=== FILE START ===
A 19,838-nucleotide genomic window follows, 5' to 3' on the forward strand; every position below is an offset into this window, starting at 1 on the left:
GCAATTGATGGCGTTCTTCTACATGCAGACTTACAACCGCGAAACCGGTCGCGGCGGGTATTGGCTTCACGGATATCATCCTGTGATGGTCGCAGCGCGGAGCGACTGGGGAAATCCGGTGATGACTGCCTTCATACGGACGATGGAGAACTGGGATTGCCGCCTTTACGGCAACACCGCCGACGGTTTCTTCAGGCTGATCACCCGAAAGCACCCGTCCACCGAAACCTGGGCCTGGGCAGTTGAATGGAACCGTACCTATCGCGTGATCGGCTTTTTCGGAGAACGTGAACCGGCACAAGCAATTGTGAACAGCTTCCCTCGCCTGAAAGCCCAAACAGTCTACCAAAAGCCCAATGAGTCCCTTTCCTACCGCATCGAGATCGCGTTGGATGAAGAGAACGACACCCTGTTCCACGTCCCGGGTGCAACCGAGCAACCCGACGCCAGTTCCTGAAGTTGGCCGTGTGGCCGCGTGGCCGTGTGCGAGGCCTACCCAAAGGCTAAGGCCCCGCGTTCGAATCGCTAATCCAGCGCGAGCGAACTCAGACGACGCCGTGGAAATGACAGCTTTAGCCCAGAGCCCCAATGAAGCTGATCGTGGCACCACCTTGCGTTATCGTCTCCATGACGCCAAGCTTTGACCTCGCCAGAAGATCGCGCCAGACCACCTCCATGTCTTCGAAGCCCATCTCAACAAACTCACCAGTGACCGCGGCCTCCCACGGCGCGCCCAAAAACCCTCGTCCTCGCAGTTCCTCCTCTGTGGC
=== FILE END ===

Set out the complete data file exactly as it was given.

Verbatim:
A 19,838-nucleotide genomic window follows, 5' to 3' on the forward strand; every position below is an offset into this window, starting at 1 on the left:
GCAATTGATGGCGTTCTTCTACATGCAGACTTACAACCGCGAAACCGGTCGCGGCGGGTATTGGCTTCACGGATATCATCCTGTGATGGTCGCAGCGCGGAGCGACTGGGGAAATCCGGTGATGACTGCCTTCATACGGACGATGGAGAACTGGGATTGCCGCCTTTACGGCAACACCGCCGACGGTTTCTTCAGGCTGATCACCCGAAAGCACCCGTCCACCGAAACCTGGGCCTGGGCAGTTGAATGGAACCGTACCTATCGCGTGATCGGCTTTTTCGGAGAACGTGAACCGGCACAAGCAATTGTGAACAGCTTCCCTCGCCTGAAAGCCCAAACAGTCTACCAAAAGCCCAATGAGTCCCTTTCCTACCGCATCGAGATCGCGTTGGATGAAGAGAACGACACCCTGTTCCACGTCCCGGGTGCAACCGAGCAACCCGACGCCAGTTCCTGAAGTTGGCCGTGTGGCCGCGTGGCCGTGTGCGAGGCCTACCCAAAGGCTAAGGCCCCGCGTTCGAATCGCTAATCCAGCGCGAGCGAACTCAGACGACGCCGTGGAAATGACAGCTTTAGCCCAGAGCCCCAATGAAGCTGATCGTGGCACCACCTTGCGTTATCGTCTCCATGACGCCAAGCTTTGACCTCGCCAGAAGATCGCGCCAGACCACCTCCATGTCTTCGAAGCCCATCTCAACAAACTCACCAGTGACCGCGGCCTCCCACGGCGCGCCCAAAAACCCTCGTCCTCGCAGTTCCTCCTCTGTGGC